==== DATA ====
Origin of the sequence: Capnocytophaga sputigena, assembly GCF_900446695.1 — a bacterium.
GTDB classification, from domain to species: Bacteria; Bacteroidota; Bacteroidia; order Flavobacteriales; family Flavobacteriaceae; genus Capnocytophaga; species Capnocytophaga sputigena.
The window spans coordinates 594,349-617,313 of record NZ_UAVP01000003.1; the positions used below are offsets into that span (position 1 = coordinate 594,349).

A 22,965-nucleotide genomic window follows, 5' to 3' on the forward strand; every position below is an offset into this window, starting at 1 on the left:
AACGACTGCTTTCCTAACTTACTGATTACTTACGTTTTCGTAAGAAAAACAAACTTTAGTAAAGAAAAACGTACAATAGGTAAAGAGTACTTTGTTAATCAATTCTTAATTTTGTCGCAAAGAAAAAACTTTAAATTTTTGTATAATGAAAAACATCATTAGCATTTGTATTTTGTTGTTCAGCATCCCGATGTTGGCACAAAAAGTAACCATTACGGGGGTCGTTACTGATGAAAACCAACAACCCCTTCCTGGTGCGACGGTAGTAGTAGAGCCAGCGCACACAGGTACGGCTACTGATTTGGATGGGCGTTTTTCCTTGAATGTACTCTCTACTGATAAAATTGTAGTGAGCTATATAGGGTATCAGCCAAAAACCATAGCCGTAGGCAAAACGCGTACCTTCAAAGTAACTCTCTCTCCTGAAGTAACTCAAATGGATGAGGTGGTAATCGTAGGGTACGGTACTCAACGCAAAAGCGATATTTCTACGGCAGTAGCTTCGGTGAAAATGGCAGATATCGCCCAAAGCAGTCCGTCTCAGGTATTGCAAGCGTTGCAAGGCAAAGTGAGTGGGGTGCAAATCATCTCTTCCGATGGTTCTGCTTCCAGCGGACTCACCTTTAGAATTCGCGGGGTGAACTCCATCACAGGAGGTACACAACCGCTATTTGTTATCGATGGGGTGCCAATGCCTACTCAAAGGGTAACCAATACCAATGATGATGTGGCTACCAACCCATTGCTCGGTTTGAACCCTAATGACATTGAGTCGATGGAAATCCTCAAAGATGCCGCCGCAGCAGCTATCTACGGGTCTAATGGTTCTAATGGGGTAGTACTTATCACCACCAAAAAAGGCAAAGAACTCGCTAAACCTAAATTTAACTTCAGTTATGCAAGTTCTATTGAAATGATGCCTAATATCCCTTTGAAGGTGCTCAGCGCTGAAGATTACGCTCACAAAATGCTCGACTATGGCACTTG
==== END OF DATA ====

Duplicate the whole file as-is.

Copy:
Origin of the sequence: Capnocytophaga sputigena, assembly GCF_900446695.1 — a bacterium.
GTDB classification, from domain to species: Bacteria; Bacteroidota; Bacteroidia; order Flavobacteriales; family Flavobacteriaceae; genus Capnocytophaga; species Capnocytophaga sputigena.
The window spans coordinates 594,349-617,313 of record NZ_UAVP01000003.1; the positions used below are offsets into that span (position 1 = coordinate 594,349).

A 22,965-nucleotide genomic window follows, 5' to 3' on the forward strand; every position below is an offset into this window, starting at 1 on the left:
AACGACTGCTTTCCTAACTTACTGATTACTTACGTTTTCGTAAGAAAAACAAACTTTAGTAAAGAAAAACGTACAATAGGTAAAGAGTACTTTGTTAATCAATTCTTAATTTTGTCGCAAAGAAAAAACTTTAAATTTTTGTATAATGAAAAACATCATTAGCATTTGTATTTTGTTGTTCAGCATCCCGATGTTGGCACAAAAAGTAACCATTACGGGGGTCGTTACTGATGAAAACCAACAACCCCTTCCTGGTGCGACGGTAGTAGTAGAGCCAGCGCACACAGGTACGGCTACTGATTTGGATGGGCGTTTTTCCTTGAATGTACTCTCTACTGATAAAATTGTAGTGAGCTATATAGGGTATCAGCCAAAAACCATAGCCGTAGGCAAAACGCGTACCTTCAAAGTAACTCTCTCTCCTGAAGTAACTCAAATGGATGAGGTGGTAATCGTAGGGTACGGTACTCAACGCAAAAGCGATATTTCTACGGCAGTAGCTTCGGTGAAAATGGCAGATATCGCCCAAAGCAGTCCGTCTCAGGTATTGCAAGCGTTGCAAGGCAAAGTGAGTGGGGTGCAAATCATCTCTTCCGATGGTTCTGCTTCCAGCGGACTCACCTTTAGAATTCGCGGGGTGAACTCCATCACAGGAGGTACACAACCGCTATTTGTTATCGATGGGGTGCCAATGCCTACTCAAAGGGTAACCAATACCAATGATGATGTGGCTACCAACCCATTGCTCGGTTTGAACCCTAATGACATTGAGTCGATGGAAATCCTCAAAGATGCCGCCGCAGCAGCTATCTACGGGTCTAATGGTTCTAATGGGGTAGTACTTATCACCACCAAAAAAGGCAAAGAACTCGCTAAACCTAAATTTAACTTCAGTTATGCAAGTTCTATTGAAATGATGCCTAATATCCCTTTGAAGGTGCTCAGCGCTGAAGATTACGCTCACAAAATGCTCGACTATGGCACTTG